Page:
Poetry readings in Okinawa

Author takes inspiration from an unlikely source

In Itoman, Okinawa Prefecture Oct. 15, Shuntaro Tanikawa read such scatological, contemporary poems as “Onara (Fart)” and “Unko (Crap)” from his collection “Hadaka” (the English edition, “Naked,” is jointly published by Stone Bridge Press and Saru Press).

Tanikawa performed his poetry with the jazz band Diva first, then singer Mariko Takase sang the poems in clear and elegant Japanese, making the poems even more enjoyable and listenable. Takase’s reading of Tanikawa’s poem “Tobu (To Fly)” exhibited her powers of interpretation and exquisite intonation. On piano for Diva was Tanikawa’s son, Kensaku.

By coincidence, editor and poet Jerome Rothenberg had a few readings in Naha, with a number of Okinawan poets and singer Shokichi Kina at Kina’s live house. To enhance the mini-Renaissance of poetry in Okinawa, Yoshimasu Gozo also did readings there a few nights earlier. Though originally Gozo and Rothenberg were to collaborate on performances together, Gozo only had time to interview Rothenberg for an upcoming issue of the poetry journal Eureka.

Later, Rothenberg toured Hokkaido and Korea, where he met the well-known translator of Korean poetry, Brother Anthony (see Kyoto Journal 44 for Brother Anthony’s translation of “Heart’s Village,” a poem by Ch’on Sang Pyong).

Jerome Rothenberg published the groundbreaking anthology of primitive poetry “Technicians of the Sacred” in the late 1960s and “Shaking the Pumpkin: Traditional Poetry of the Indian North Americas” in 1972. Also in the early 1970s he edited “a first magazine of the world’s tribal poetries,” Alcheringa: Ethnopoetics.

Rothenberg’s reputation as an editor and anthologist is further solidified with his recent “Poems for the Millennium: The University of California Book of Modern & Postmodern Poetry,” published in two volumes and co-edited by Pierre Joris.

Japanese poets in these volumes are Kenji Miyazawa, Shinpei Kusano, Ryuichi Tamura, Tanikawa, Makoto Ooka, Shiraishi, Yoshimasu, Sadakazu Fujii and Hiromi Ito.

Most recently Rothenberg has been translating the writings of Picasso. Rothenberg’s own poetry collection, “A Paradise of Poets,” is soon to be published. Below, taken from “A Paradise of Poets,” is an excerpt from “At the Grave of Nakahara Chuya (1907-1937) Yamaguchi, Japan, for Hiromi Ito”:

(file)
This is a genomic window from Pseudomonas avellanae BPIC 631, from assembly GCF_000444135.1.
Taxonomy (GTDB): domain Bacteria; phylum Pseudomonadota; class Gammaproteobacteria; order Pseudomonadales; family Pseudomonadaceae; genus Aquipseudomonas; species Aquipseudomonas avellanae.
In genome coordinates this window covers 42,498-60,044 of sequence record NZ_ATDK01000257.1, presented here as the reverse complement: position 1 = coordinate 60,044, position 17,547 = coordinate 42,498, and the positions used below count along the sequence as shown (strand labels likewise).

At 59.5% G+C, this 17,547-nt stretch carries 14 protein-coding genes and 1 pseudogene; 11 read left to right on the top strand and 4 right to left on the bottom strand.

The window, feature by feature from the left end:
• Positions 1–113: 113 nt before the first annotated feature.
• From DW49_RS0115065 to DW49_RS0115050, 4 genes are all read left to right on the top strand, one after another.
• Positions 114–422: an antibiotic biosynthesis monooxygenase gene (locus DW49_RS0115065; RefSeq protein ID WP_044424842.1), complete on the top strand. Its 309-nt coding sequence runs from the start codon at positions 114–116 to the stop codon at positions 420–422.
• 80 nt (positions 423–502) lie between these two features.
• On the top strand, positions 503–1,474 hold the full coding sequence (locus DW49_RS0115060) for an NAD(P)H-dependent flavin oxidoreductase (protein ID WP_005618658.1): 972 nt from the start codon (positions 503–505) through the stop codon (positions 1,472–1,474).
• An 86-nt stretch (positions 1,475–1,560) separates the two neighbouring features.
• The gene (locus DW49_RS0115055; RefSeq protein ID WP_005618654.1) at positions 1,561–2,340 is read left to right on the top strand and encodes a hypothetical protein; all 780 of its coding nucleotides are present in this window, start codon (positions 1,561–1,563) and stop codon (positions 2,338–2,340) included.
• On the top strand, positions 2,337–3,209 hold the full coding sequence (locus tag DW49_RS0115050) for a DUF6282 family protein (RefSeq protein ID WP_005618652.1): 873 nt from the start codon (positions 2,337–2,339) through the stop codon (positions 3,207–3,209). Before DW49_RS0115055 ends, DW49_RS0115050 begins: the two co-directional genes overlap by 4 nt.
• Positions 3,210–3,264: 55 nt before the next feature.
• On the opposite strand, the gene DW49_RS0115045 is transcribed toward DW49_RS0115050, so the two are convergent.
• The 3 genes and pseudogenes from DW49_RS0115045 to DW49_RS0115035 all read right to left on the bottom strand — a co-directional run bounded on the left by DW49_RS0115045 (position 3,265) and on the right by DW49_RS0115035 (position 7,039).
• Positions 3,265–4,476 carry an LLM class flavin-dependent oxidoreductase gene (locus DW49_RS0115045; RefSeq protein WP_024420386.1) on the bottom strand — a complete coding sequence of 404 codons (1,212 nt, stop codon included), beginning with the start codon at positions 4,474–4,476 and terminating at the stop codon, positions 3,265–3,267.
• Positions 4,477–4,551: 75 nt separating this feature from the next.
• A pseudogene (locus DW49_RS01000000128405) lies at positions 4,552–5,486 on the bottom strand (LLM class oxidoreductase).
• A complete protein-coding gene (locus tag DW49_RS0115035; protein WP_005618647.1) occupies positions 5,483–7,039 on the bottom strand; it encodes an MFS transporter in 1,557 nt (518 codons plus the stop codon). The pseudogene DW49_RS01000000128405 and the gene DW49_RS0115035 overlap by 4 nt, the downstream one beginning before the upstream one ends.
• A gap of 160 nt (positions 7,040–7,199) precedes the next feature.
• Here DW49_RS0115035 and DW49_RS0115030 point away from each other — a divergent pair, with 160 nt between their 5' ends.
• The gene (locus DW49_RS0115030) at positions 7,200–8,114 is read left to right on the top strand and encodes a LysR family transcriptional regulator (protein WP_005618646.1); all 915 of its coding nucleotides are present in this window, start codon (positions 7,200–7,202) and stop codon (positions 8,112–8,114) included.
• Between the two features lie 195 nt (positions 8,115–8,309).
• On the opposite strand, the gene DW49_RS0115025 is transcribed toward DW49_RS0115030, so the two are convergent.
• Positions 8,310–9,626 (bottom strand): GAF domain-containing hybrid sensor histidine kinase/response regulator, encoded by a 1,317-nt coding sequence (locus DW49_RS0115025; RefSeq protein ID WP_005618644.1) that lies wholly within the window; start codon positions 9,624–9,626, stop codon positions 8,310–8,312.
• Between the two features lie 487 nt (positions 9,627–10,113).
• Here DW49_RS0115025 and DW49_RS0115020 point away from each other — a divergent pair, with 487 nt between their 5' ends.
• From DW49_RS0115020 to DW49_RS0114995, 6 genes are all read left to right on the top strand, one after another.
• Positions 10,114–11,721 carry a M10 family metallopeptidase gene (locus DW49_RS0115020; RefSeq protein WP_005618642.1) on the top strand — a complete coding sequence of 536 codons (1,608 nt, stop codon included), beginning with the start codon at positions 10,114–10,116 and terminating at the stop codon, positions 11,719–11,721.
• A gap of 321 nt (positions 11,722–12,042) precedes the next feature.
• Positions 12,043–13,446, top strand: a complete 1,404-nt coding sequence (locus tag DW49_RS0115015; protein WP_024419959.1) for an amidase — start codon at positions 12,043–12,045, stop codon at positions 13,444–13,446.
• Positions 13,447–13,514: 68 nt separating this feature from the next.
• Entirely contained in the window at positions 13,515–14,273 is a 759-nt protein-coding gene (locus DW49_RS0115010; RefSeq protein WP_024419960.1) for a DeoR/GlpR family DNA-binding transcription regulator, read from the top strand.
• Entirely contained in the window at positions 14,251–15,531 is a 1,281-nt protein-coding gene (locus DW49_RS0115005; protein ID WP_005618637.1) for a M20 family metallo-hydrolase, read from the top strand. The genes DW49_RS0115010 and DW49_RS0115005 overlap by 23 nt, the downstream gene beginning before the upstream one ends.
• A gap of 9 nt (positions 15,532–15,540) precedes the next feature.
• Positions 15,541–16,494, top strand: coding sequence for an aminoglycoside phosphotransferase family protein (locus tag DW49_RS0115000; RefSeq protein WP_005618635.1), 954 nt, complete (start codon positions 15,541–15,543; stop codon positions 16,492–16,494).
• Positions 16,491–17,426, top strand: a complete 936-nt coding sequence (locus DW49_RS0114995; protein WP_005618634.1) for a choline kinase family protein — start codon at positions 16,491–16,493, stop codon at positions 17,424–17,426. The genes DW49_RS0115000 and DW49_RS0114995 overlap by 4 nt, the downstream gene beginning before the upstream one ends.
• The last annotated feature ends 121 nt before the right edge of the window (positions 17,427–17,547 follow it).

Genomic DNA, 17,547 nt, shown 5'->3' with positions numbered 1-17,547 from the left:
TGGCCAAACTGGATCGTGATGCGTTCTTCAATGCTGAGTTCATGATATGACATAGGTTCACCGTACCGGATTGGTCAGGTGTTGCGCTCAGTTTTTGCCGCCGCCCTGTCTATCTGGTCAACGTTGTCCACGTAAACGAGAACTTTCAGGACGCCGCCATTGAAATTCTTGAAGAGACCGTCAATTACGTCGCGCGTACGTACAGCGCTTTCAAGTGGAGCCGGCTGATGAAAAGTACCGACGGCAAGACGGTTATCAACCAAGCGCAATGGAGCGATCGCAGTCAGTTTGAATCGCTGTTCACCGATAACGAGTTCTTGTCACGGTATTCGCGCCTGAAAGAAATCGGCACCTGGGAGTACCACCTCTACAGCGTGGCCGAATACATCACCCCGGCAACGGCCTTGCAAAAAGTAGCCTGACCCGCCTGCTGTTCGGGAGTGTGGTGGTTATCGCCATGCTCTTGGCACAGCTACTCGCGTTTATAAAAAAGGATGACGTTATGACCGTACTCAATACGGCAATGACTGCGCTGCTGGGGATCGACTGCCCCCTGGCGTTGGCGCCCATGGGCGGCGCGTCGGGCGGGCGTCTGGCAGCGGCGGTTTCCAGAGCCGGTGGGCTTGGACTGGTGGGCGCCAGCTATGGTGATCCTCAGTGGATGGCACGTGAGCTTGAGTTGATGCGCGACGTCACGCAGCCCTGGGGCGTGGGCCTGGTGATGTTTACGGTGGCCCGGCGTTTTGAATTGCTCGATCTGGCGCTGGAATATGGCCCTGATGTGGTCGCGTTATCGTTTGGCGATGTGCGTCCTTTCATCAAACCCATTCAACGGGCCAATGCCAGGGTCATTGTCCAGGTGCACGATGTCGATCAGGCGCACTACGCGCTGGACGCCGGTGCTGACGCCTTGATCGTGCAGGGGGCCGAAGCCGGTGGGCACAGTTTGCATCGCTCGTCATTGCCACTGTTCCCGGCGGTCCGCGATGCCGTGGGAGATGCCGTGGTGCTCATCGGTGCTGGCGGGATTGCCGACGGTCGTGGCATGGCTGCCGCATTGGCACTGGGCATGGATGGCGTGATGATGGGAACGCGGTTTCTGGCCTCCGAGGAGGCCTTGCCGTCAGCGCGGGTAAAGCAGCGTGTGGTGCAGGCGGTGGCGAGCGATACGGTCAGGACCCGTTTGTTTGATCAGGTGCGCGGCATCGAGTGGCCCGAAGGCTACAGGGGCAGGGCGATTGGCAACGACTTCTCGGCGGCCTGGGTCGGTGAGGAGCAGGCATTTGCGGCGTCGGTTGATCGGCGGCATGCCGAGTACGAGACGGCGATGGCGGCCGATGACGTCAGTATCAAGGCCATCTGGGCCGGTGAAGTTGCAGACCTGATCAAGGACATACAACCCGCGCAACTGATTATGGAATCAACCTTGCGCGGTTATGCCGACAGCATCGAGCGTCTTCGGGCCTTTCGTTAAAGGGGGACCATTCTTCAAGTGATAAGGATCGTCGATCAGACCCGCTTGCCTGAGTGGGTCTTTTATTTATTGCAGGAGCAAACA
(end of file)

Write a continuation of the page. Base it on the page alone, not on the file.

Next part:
As sportscoats are to toothpaste as the boa is to scales as black teeth are to playful ghosts as seasons are to smiles As telephones are to toasters as angels are to air as wagon wheels are to ups & downs as horses are to fire As Buddha is to Buddha as a toenail is to glass as the way we make love is tight like that as ascensions are to cash As harbors are to hairpins as napoleons are to joy as bicycles are to icicles bones are to a dada boy

Rothenberg writes: “The poem comes from a second visit to Japan in 1997 — a festival in Nakahara’s home town [Yamaguchi] to celebrate him as a homegrown Dadaist & lyric poet . . . The ceremony at the family’s gravesite — the words on the memorial stone are Nakahara’s own — was in company of Japanese poets Ito Hiromi, Mikiro Sasaki, Takahashi Mutsuo, Tanikawa Shuntaro and Yoshimasu Gozo. A hat purchased at the local Nakahara Chuya Museum is a replica of that in a famous photo of the young Nakahara & was tried on away from the grave by all involved.”

The cover of “Poesie Yaponesia”

A bilingual anthology of poetry and fiction called “Poesie Yaponesia,” co-edited by Hillel Wright and myself, will soon be released. My first major editorial project was acting as advisory editor for the “Contemporary Writing From Japan” issue of Prairie Schooner, one of the most prestigious literary journals in the U.S. Since that issue has run out of print, I received permission to reprint in the anthology my translation of the Kazuko Shiraishi poem, “People Die.”

The compilation takes Hajime Kijima’s first fully comprehensive and bilingual anthology of contemporary Japanese poetry, “A Zig Zag Joy,” as its model, but widens the scope to include international writers who receive the muse from Japan.

A party and reading will be held to coincide with the book’s release. Many of the contributors will perform their works at the party: Atsuko Ueno, Kazuko Shiraishi, Yufuko Shima, Nanao Sakaki, Nana Naruto and Margaret Mitsutani, to name a few. The event will be hosted by J-Wave navigator and prose writer Robert Harris. Harris, who created and hosted a poetry show for J-Wave called Poetry Cafe, will introduce the writers bilingually. Below are some recent publications of contributors to “Poesie Yaponesia,” many of whom will take part in the book launching.

Naoshi Koriyama cotranslated with Elizabeth Ogata “Black Flower In the Sky: Poems of a Korean Bridegroom in Hiroshima,” which was recently published by Katydid Books (and will soon be reviewed in The Japan Times by Leza Lowitz). Koriyama’s newest project, translations of folk songs from the Amami dialect, is seeking a publisher. Two Amami songs translated by Koriyama are included in “Poesie Yaponesia.”

Elegantly produced by German chapbook publisher Ahadada Books are four volumes from Jesse Glass, a poet based in Fukushima: “Make Death Die,” “Against the Agony of Matter,” “The Book of Doll” and “Song to Arepo.” Each volume is 2,000 yen and may be ordered from Peter Riley Books at 27 Sturton St., Cambridge, England CB1 2QG.

Yusuke Keida is currently busy compiling the largest set of Beat writings translated into Japanese. His editing can also be seen in the little journal Blue Beat Jacket, which includes Hillel Wright’s interview with Allen Ginsberg and Sam Hamill’s essay on rhyme and a host of other international poets and book reviews.

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